Honda caps innovative Civic with a new 4-door model for US market

By , Automotive editor of The Christian Science Monitor

Honda has gone and done it again. It's built a new Civic --set the auto industry on its tail in 1973. That was when the Japanese carmaker introduced a smaller Civic with a stratified-charge engine that met the environmental demands of the time and ran on regular-grade gasoline.

Once again it shows a superb sense of timing and the determination of the company to stay up front.

The Original Civic eight years ago went a long way in getting the attention of the US car buyer, including what the burgeoning Japanese auto industry was all about. In recent months the churning tidal flow of vehicles from the island nation has washed over Detroit, forcing the US auto industry to commit to changes which, in the long run, will be good for the consumer as well as the domestic industry itself.

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Even before the first Honda automobile reached the US, Honda engineers shook up Detroit by their claims for an engine that would work without a catalytic converter and yet meet the increasingly tough emissions standards being developed by the US Congress.

Starting with last year's models, however, even Honda was forced to bolt on a converter and switch to unleaded fuel.

The new-4-door Civic has widened the appeal of the snappy-performing minicar. Yet "minicar" may not be the right term to described the car even though the dimensions coincide.

In 1980 Honda provided a 13 percent increase in head-and legroom in the Civic , a 2-inch-longer wheelbase, and 4 more inches in width. Now, in the 4-door version of the marque, the wheelbase has been stretched another 2.7 inches, the car is a foot longer, and the weight is up 162 pounds from that of the 3-door hatchback.

The engine is the same -- 1,488 cubic centimeters -- in all three Civics, the hatchback, station wagon, and 4-door sedan. Standard transmission is a 5-speed manual although a 3-speed automatic is available as an option. The 5-speed manual, however, does its job well, easily moving from gear to gear, up or down, as road and speed conditions dictate.

Mileage is impressive, to say the least. The combined Environmental Protection Agency figure is 37 miles per gallon of unleaded fuel -- 32 in the city and a stunning 42 on the highway. I can't argue with any of them.

Handling is predictable all the way as well. In other words, it's not hard for the driver to take charge of the car and retain it, barring irrational movements that would only be permitted by a performance-type car.

Fit and finish -- something that US automakers are just now beginning to talk about -- is up to expectations. The parts fit; of that there is no doubt. Even the paint job is right in step with the high-quality reputation of the Japanese. Instruments are well placed and easy to read when you need to see them.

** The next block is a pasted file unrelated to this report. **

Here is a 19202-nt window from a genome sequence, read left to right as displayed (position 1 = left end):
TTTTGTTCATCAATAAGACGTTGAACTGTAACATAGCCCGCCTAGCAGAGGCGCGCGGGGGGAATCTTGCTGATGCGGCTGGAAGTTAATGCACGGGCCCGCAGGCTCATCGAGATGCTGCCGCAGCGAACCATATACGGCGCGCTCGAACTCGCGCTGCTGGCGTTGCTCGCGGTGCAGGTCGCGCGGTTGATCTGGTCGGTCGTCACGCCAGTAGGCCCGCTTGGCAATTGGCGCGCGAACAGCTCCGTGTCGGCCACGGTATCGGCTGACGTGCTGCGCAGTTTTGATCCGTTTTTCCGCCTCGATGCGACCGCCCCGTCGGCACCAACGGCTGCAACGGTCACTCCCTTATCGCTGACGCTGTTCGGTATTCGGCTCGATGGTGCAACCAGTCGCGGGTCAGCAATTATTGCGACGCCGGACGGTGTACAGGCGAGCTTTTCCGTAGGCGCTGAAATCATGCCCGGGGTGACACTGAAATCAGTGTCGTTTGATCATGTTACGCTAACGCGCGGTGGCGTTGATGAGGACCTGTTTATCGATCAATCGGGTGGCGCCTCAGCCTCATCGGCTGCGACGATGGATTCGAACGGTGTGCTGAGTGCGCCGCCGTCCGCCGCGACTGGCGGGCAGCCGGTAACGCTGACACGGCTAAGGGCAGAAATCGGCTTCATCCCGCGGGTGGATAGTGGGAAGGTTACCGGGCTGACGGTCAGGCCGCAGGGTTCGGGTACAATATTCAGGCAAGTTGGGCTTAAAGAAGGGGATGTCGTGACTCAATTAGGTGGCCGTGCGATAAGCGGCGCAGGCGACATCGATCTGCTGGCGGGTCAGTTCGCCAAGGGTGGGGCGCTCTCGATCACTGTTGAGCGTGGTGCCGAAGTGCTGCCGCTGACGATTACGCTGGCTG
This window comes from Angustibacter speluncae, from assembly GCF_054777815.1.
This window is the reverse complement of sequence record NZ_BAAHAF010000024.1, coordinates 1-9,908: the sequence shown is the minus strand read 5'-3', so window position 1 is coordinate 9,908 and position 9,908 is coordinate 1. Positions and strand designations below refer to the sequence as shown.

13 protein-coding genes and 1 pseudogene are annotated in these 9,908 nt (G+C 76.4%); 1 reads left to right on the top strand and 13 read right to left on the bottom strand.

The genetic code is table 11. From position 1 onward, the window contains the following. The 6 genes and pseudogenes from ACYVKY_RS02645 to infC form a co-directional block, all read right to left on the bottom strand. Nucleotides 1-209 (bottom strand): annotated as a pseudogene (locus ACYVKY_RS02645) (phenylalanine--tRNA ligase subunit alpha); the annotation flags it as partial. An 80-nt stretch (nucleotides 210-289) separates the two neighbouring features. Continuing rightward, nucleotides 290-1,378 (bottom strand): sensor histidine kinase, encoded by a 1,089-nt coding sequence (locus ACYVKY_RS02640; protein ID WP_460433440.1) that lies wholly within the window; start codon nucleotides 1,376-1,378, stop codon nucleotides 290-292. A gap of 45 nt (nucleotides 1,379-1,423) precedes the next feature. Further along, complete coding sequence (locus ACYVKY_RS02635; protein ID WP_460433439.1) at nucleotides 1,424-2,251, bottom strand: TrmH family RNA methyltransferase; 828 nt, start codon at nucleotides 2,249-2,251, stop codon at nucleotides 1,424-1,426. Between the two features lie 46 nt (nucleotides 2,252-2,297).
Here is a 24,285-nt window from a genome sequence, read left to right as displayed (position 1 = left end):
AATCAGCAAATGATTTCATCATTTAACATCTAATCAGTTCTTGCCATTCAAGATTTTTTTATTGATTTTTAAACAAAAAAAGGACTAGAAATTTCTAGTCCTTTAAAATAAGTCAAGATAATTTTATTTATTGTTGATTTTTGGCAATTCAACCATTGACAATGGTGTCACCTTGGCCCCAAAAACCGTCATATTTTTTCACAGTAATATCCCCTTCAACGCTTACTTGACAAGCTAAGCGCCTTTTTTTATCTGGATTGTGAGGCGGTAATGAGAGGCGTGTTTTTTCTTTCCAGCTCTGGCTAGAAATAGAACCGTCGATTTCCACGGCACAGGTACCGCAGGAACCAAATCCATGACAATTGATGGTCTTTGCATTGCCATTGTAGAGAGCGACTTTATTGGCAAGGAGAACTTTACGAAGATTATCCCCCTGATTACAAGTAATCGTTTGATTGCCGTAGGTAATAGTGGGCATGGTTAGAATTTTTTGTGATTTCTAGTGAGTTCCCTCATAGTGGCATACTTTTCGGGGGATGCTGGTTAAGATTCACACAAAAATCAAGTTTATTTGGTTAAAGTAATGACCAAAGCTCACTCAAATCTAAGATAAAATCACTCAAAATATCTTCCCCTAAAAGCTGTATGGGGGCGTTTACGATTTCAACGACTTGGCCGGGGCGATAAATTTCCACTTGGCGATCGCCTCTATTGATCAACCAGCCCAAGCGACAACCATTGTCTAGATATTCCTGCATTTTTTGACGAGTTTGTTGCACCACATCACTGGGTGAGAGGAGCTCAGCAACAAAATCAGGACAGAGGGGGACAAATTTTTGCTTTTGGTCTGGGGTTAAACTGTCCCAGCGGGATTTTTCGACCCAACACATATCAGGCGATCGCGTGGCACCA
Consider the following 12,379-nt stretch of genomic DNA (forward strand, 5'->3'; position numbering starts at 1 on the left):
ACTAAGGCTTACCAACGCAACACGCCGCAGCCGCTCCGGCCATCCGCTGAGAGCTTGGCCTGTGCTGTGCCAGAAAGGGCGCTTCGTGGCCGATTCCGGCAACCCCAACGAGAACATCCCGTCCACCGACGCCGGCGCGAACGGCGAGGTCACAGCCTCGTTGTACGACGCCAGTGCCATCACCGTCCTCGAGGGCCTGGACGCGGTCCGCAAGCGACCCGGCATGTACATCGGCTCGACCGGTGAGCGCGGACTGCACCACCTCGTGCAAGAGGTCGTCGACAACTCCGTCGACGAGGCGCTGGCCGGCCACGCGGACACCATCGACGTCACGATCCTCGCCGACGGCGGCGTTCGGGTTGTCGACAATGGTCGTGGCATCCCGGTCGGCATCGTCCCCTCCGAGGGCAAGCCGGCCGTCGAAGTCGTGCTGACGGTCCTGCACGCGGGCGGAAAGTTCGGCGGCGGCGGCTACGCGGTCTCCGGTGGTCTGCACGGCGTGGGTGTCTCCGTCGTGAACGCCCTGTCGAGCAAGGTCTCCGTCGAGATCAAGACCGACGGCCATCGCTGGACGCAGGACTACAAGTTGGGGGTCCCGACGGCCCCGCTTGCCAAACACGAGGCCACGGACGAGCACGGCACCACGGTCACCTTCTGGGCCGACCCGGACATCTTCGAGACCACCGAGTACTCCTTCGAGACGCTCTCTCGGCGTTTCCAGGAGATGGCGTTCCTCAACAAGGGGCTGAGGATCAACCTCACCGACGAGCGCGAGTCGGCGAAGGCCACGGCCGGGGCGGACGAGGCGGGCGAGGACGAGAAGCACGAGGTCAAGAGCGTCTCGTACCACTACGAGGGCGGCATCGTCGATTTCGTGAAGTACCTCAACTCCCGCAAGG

Visibility is high all around. Simply, glass is abundant --

The turn signals, however, were a little annoying, but that's a small matter, indeed. Instead of simply flashing intermittently at the movement of the control lever up or down, the signal "bounces" before the flash. In other words , there is a rat-a-tat-tat noise before the arrows start to work.

But that's not too serious, is it? With that kind of mileage on the road, even in stop-and-go, city-type situations, the plus side far outweighs the negatives.

Honda is third in size among the Japanese auto manufacturers now in the US, Toyota and Nissan (Datsun) being No. 1 and No. 2.

Last year Honda sold 375,388 cars in the US, including 138,740 Civics, 185, 972 Accords, and 50,676 Prelude sports coupes. Looking to 1981 sales, Honda expects a 6 percent increase in sales "to maintain our momentum and to keep our dealers healthy for the Ohio production which will be starting in less than two years," according to Cliff Schmillen, vice-president of the automobile sales division for American Honda Motor Company.

The Company now is building a new automobile assembly plant in Marysville, Ohio, adjacent to its motorcycle production facility, which went into production in 1980. The company has fewer than 800 car dealers in the US but will expand the total, perhaps to 1,000 or more as cars start to roll out of the factory in mid-1982.

"For seven years," says Mr. Schmillen, "we've been unable to fill the demand for our products."

Meanwhile, Toyota and Nissan (Datsun) plan to reduce their car shipments in 1981 as criticism continues over the high level of Japanese car sales in the United States -- 1.9 million in 1980. Both Toyota and Nissan sell far more cars than Honda but they've been in the Us market a lot longer, too.

It takes a lot more than price to sell the Honda these days. A few years ago a buyer could pick up a 4-door Civic wagon for well under $4,000. But no more. The new 4-door Civic can run up to $8,000-plus for the buyer who doesn't know when to say no in the showroom.

The car I've been driving around town, including AM/FM stereo tape set and air, nudges $7,000, I'm told. Base price is around $6,200. The price of a car these days, import or domestic, has to be rationalized in the light of a severely inflated dollar.

That's a hard job for a lot of potential US buyers. But did you price the cost of an air ticket today?

All Hondas have front-wheel-drive and transverse (cross-mounted) engines.

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